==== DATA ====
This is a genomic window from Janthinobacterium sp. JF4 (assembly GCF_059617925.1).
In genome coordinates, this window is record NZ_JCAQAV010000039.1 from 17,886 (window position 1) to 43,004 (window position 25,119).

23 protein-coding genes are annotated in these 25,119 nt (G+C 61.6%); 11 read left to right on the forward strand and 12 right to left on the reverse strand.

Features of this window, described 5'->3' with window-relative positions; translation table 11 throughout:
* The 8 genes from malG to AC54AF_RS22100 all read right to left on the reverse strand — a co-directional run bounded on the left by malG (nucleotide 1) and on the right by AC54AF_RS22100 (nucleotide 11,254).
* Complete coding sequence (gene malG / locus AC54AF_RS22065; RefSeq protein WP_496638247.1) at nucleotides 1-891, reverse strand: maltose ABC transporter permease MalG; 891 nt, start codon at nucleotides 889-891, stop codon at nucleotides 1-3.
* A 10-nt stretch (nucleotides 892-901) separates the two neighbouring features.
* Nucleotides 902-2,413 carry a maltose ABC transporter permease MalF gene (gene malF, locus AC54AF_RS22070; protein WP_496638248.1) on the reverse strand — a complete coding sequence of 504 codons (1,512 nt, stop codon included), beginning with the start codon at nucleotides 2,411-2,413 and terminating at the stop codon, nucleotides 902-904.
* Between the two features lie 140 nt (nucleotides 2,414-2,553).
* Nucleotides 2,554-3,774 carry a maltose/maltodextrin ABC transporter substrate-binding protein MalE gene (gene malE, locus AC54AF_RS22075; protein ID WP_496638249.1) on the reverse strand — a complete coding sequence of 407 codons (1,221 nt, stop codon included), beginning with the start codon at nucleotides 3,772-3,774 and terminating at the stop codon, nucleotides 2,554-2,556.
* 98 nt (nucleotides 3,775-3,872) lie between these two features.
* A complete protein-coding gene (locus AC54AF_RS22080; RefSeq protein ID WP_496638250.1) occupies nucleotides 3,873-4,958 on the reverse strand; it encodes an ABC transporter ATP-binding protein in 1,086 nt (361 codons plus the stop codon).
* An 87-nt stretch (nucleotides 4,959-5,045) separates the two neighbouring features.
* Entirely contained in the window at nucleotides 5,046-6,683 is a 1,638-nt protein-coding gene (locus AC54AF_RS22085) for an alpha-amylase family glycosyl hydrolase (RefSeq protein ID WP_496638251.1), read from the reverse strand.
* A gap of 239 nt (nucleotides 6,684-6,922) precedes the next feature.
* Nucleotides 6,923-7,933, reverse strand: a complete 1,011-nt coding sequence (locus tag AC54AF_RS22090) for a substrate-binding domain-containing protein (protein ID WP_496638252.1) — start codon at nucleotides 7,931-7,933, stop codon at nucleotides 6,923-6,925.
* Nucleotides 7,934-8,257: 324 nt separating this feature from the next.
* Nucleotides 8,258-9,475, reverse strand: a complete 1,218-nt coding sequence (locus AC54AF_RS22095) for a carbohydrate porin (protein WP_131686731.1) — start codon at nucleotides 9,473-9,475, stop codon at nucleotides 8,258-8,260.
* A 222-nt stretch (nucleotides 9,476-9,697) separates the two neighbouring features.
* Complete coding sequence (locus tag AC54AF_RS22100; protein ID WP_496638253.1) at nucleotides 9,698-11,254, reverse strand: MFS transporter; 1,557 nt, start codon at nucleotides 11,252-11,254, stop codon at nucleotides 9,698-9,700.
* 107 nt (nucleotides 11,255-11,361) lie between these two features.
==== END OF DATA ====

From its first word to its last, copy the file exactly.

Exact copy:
This is a genomic window from Janthinobacterium sp. JF4 (assembly GCF_059617925.1).
In genome coordinates, this window is record NZ_JCAQAV010000039.1 from 17,886 (window position 1) to 43,004 (window position 25,119).

23 protein-coding genes are annotated in these 25,119 nt (G+C 61.6%); 11 read left to right on the forward strand and 12 right to left on the reverse strand.

Features of this window, described 5'->3' with window-relative positions; translation table 11 throughout:
* The 8 genes from malG to AC54AF_RS22100 all read right to left on the reverse strand — a co-directional run bounded on the left by malG (nucleotide 1) and on the right by AC54AF_RS22100 (nucleotide 11,254).
* Complete coding sequence (gene malG / locus AC54AF_RS22065; RefSeq protein WP_496638247.1) at nucleotides 1-891, reverse strand: maltose ABC transporter permease MalG; 891 nt, start codon at nucleotides 889-891, stop codon at nucleotides 1-3.
* A 10-nt stretch (nucleotides 892-901) separates the two neighbouring features.
* Nucleotides 902-2,413 carry a maltose ABC transporter permease MalF gene (gene malF, locus AC54AF_RS22070; protein WP_496638248.1) on the reverse strand — a complete coding sequence of 504 codons (1,512 nt, stop codon included), beginning with the start codon at nucleotides 2,411-2,413 and terminating at the stop codon, nucleotides 902-904.
* Between the two features lie 140 nt (nucleotides 2,414-2,553).
* Nucleotides 2,554-3,774 carry a maltose/maltodextrin ABC transporter substrate-binding protein MalE gene (gene malE, locus AC54AF_RS22075; protein ID WP_496638249.1) on the reverse strand — a complete coding sequence of 407 codons (1,221 nt, stop codon included), beginning with the start codon at nucleotides 3,772-3,774 and terminating at the stop codon, nucleotides 2,554-2,556.
* 98 nt (nucleotides 3,775-3,872) lie between these two features.
* A complete protein-coding gene (locus AC54AF_RS22080; RefSeq protein ID WP_496638250.1) occupies nucleotides 3,873-4,958 on the reverse strand; it encodes an ABC transporter ATP-binding protein in 1,086 nt (361 codons plus the stop codon).
* An 87-nt stretch (nucleotides 4,959-5,045) separates the two neighbouring features.
* Entirely contained in the window at nucleotides 5,046-6,683 is a 1,638-nt protein-coding gene (locus AC54AF_RS22085) for an alpha-amylase family glycosyl hydrolase (RefSeq protein ID WP_496638251.1), read from the reverse strand.
* A gap of 239 nt (nucleotides 6,684-6,922) precedes the next feature.
* Nucleotides 6,923-7,933, reverse strand: a complete 1,011-nt coding sequence (locus tag AC54AF_RS22090) for a substrate-binding domain-containing protein (protein ID WP_496638252.1) — start codon at nucleotides 7,931-7,933, stop codon at nucleotides 6,923-6,925.
* Nucleotides 7,934-8,257: 324 nt separating this feature from the next.
* Nucleotides 8,258-9,475, reverse strand: a complete 1,218-nt coding sequence (locus AC54AF_RS22095) for a carbohydrate porin (protein WP_131686731.1) — start codon at nucleotides 9,473-9,475, stop codon at nucleotides 8,258-8,260.
* A 222-nt stretch (nucleotides 9,476-9,697) separates the two neighbouring features.
* Complete coding sequence (locus tag AC54AF_RS22100; protein ID WP_496638253.1) at nucleotides 9,698-11,254, reverse strand: MFS transporter; 1,557 nt, start codon at nucleotides 11,252-11,254, stop codon at nucleotides 9,698-9,700.
* 107 nt (nucleotides 11,255-11,361) lie between these two features.